Let’s say I cam up with a book of rules and a corresponding list of consequences when we do wrong. No one should say that the consequences are unfair since we are all aware of the consequences. But that is what we do. Think of it in terms of a game. If I was explaining the game of baseball to you for the first time, I would take time to make sure you understand the rules about strikes and outs before we played. But not wanting to live with consequences is like saying you’ve been mistreated when called out according to the rules.

In affect, we are arguing that God is unfair. This is the second way we make it about ourselves…or third when you remember all that complaining we do. Either way, when we choose not to accept consequences, we continue our sin as we look out only for ourselves. I don’t recall enjoying any of the discipline my parents handed down to me when I did wrong, but I have God’s Word which tells me that discipline is good for me. Check it out at Hebrews 12:5-11.

I have a better idea. Instead of worrying about discipline and consequences, let’s concern ourselves with not sinning in the first place. What habit are you hanging on to? What kind of stuff gets in your way and causes you to lose control? I would encourage you to change the sinful habits to godly habits and to apply self-discipline…before the consequences become yours to bear.

Wednesday, June 17, 2009

I Want My Own Way

I believe it was Fleetwood Mac who told me I could go my own way. Of course, they weren't the first and they will not be the last. Even Burger King encourages me toward this own way of mine.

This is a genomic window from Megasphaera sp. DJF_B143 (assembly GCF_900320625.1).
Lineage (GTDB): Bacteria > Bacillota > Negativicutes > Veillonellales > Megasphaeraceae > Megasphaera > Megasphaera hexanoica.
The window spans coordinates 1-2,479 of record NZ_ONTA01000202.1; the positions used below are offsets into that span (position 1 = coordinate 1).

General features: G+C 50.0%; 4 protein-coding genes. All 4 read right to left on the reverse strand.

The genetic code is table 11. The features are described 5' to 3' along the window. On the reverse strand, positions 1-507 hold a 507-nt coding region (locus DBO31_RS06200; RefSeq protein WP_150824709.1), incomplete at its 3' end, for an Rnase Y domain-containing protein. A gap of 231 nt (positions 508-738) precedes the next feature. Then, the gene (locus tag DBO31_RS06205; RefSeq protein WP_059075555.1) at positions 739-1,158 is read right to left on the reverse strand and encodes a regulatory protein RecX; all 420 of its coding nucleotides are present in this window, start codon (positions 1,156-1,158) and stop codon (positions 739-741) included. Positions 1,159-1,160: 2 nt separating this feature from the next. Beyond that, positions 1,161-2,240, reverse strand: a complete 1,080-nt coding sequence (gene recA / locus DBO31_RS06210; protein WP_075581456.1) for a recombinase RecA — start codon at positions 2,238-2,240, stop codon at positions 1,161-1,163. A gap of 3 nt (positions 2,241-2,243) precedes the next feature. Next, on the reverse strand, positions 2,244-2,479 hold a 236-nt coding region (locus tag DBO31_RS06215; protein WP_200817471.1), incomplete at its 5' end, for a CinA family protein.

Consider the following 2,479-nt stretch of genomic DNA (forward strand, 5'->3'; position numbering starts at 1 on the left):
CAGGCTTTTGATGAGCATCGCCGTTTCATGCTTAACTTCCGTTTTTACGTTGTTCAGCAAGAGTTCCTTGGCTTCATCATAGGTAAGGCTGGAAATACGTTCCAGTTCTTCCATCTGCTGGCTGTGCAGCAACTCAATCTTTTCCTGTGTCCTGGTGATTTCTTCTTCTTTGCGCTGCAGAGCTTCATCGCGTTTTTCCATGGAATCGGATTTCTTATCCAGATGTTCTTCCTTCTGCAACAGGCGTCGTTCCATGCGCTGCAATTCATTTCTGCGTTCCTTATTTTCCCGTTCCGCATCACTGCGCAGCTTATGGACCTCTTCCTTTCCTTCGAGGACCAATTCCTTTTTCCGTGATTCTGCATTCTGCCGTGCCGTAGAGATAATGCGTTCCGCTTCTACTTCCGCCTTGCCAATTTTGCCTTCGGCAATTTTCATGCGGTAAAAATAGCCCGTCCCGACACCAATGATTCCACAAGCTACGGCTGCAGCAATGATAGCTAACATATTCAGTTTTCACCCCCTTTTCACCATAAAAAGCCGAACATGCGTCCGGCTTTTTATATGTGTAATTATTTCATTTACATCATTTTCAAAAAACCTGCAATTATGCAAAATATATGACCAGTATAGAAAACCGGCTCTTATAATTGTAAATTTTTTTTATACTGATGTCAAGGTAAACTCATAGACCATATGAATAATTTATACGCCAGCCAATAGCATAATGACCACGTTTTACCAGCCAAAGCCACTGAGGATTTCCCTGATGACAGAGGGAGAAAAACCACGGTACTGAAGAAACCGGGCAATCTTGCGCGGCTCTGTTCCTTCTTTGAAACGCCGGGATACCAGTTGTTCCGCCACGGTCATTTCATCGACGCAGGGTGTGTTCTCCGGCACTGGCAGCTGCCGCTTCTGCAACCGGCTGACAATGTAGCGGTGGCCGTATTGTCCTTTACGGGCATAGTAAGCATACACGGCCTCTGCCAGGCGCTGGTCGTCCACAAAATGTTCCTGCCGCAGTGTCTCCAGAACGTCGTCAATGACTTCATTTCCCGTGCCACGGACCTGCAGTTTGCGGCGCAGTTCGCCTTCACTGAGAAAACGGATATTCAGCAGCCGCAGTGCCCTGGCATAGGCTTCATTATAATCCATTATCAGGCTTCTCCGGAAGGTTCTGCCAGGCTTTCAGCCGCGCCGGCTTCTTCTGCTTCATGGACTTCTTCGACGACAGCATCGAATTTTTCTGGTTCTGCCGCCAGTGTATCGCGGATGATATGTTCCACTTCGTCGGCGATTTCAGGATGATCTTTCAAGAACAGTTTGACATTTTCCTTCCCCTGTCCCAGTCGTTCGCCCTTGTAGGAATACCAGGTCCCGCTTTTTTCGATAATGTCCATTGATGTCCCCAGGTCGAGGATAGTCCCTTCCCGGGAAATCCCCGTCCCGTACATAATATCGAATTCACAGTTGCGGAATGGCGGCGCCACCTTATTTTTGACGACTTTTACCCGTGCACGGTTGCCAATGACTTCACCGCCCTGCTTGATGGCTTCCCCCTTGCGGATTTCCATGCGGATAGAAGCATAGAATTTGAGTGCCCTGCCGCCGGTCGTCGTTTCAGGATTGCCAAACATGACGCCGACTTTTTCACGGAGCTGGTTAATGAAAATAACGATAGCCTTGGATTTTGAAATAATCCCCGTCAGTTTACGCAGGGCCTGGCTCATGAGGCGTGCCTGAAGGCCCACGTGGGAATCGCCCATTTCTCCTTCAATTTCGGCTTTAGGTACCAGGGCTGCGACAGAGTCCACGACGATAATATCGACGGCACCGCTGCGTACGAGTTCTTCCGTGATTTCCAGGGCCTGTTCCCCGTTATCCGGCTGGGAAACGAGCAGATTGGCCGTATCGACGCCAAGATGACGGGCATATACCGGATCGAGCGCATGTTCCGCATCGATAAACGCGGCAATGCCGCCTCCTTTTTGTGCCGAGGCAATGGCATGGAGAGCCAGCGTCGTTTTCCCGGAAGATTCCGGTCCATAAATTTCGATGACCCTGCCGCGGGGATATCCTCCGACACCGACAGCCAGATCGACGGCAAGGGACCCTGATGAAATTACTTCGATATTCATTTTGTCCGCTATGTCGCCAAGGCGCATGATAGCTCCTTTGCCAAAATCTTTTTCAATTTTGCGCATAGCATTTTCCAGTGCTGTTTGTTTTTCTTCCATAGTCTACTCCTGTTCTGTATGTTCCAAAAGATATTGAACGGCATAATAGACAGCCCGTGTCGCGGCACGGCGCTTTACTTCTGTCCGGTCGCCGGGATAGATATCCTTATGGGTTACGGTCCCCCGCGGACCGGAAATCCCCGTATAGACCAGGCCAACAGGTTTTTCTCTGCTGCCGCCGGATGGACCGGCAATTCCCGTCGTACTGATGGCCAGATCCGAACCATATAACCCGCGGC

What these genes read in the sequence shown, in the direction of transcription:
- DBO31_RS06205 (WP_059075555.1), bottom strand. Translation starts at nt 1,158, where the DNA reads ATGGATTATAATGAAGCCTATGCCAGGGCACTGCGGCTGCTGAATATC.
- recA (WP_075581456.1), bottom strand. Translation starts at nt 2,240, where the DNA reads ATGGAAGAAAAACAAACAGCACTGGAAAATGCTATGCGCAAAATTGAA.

But I found this in 1 Peter 4:2 this morning. "Think of your sufferings as a weaning from that old sinful habit of always expecting to get your own way." We could go several directions with a verse like this. I don't want to compare my sufferings with the millions of Christians who actually suffer for Jesus' name. I get that, and I think deep down, so do you.

But from the moment I wake up until I go to sleep, and then sometimes in my dreaming, I'm all about me. I'm my biggest fan. I desperately need to be weaned. (I realize there are several reasons why that doesn't sound right.) But it's true. While I may not always expect to get my way, I normally do. If I'm being totally honest, I probably even expect certain sufferings to be done in a timely and not-so-suffering kind of way.

According to Peter, it needs to stop. It's a sinful habit. I should work on that. Of course, you know what happens when you pray for God to be more and yourself to be less. God may just answer this prayer. Well, I say, bring on the suffering.

Wednesday, June 3, 2009

Miracle Workers

John 14:12 is ridiculous, even for the fervent believer. It's Jesus talking, so I know I should believe it. He says whoever has faith in Him will do greater things than Him. Let's just make a little mental list right here.

Jesus: healing the sick, recovering the sight of the blind, raising the dead, including Himself, and making massive amounts of food out of small lunches.

Me: giving my kids Tylenol when they're sick, telling my wife where her glasses are, waking up sleepy children, and making a pretty tasty peanut butter and jelly sandwich.

I'll go ahead and say it. I think Jesus' list is more impressive. It just is. Although it is a really good pb&j. But Jesus said I would do greater things. I was talking with my wife about this stuff going through my head and she agreed that it seemed implausible that I would do something greater than Jesus. We were discussing this during supper and then I looked at the time. We had one hour to finish putting laundry away, do the dishes, bathe the children, brush their teeth and get them into bed at bedtime. Emphasis on bedtime. It's not a feat we accomplish very often.

We did a quick mental review and realized there is no recorded event of Jesus doing this, so we thought this might be our chance to put faith into action. (Cue the Chris Tomlin music for God of This City.)

Dish soap was flying, clothes were folded and with only 2 minutes to go, we had only to convince a 2-year old that she did, in fact, wish to go to sleep. Praying with them at precisely 8 o'clock, we smiled a satisfied smile at one another. (Does it count against the miracle if they kept coming back out for one more drink?)

I could get used to doing greater things.